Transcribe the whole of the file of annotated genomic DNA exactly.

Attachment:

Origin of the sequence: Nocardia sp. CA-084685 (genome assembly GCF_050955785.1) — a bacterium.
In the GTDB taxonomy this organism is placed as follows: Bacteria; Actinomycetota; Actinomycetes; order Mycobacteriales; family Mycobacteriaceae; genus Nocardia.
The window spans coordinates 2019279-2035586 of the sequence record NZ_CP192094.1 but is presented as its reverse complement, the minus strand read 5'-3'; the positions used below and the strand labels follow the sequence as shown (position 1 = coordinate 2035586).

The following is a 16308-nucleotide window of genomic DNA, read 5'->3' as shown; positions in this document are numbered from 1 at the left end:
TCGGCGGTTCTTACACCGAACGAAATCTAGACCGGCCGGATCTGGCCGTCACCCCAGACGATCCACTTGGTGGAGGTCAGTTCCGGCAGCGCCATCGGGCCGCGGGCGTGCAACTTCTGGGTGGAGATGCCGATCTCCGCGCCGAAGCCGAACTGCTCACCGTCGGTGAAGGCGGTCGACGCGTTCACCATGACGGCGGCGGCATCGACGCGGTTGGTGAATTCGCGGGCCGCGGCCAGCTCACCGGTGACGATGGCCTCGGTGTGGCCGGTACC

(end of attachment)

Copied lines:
Origin of the sequence: Nocardia sp. CA-084685 (genome assembly GCF_050955785.1) — a bacterium.
In the GTDB taxonomy this organism is placed as follows: Bacteria; Actinomycetota; Actinomycetes; order Mycobacteriales; family Mycobacteriaceae; genus Nocardia.
The window spans coordinates 2019279-2035586 of the sequence record NZ_CP192094.1 but is presented as its reverse complement, the minus strand read 5'-3'; the positions used below and the strand labels follow the sequence as shown (position 1 = coordinate 2035586).

The following is a 16308-nucleotide window of genomic DNA, read 5'->3' as shown; positions in this document are numbered from 1 at the left end:
TCGGCGGTTCTTACACCGAACGAAATCTAGACCGGCCGGATCTGGCCGTCACCCCAGACGATCCACTTGGTGGAGGTCAGTTCCGGCAGCGCCATCGGGCCGCGGGCGTGCAACTTCTGGGTGGAGATGCCGATCTCCGCGCCGAAGCCGAACTGCTCACCGTCGGTGAAGGCGGTCGACGCGTTCACCATGACGGCGGCGGCATCGACGCGGTTGGTGAATTCGCGGGCCGCGGCCAGCTCACCGGTGACGATGGCCTCGGTGTGGCCGGTACC